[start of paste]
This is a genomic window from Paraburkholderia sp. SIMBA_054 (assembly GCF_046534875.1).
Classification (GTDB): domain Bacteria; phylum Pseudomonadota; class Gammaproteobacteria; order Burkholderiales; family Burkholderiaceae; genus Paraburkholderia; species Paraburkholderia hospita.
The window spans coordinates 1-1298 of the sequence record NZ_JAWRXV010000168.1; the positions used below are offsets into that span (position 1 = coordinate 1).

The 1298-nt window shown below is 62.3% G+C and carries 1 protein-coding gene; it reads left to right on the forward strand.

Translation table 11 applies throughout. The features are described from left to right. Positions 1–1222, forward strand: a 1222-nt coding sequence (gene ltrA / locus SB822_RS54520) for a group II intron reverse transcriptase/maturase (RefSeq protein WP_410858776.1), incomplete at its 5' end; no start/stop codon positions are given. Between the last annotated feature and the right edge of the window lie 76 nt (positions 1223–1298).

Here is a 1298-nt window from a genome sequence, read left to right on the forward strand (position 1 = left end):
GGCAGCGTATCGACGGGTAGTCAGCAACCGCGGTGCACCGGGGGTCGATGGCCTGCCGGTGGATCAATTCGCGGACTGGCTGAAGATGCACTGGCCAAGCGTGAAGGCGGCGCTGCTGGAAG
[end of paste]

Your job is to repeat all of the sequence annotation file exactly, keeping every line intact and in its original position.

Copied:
This is a genomic window from Paraburkholderia sp. SIMBA_054 (assembly GCF_046534875.1).
Classification (GTDB): domain Bacteria; phylum Pseudomonadota; class Gammaproteobacteria; order Burkholderiales; family Burkholderiaceae; genus Paraburkholderia; species Paraburkholderia hospita.
The window spans coordinates 1-1298 of the sequence record NZ_JAWRXV010000168.1; the positions used below are offsets into that span (position 1 = coordinate 1).

The 1298-nt window shown below is 62.3% G+C and carries 1 protein-coding gene; it reads left to right on the forward strand.

Translation table 11 applies throughout. The features are described from left to right. Positions 1–1222, forward strand: a 1222-nt coding sequence (gene ltrA / locus SB822_RS54520) for a group II intron reverse transcriptase/maturase (RefSeq protein WP_410858776.1), incomplete at its 5' end; no start/stop codon positions are given. Between the last annotated feature and the right edge of the window lie 76 nt (positions 1223–1298).

Here is a 1298-nt window from a genome sequence, read left to right on the forward strand (position 1 = left end):
GGCAGCGTATCGACGGGTAGTCAGCAACCGCGGTGCACCGGGGGTCGATGGCCTGCCGGTGGATCAATTCGCGGACTGGCTGAAGATGCACTGGCCAAGCGTGAAGGCGGCGCTGCTGGAAG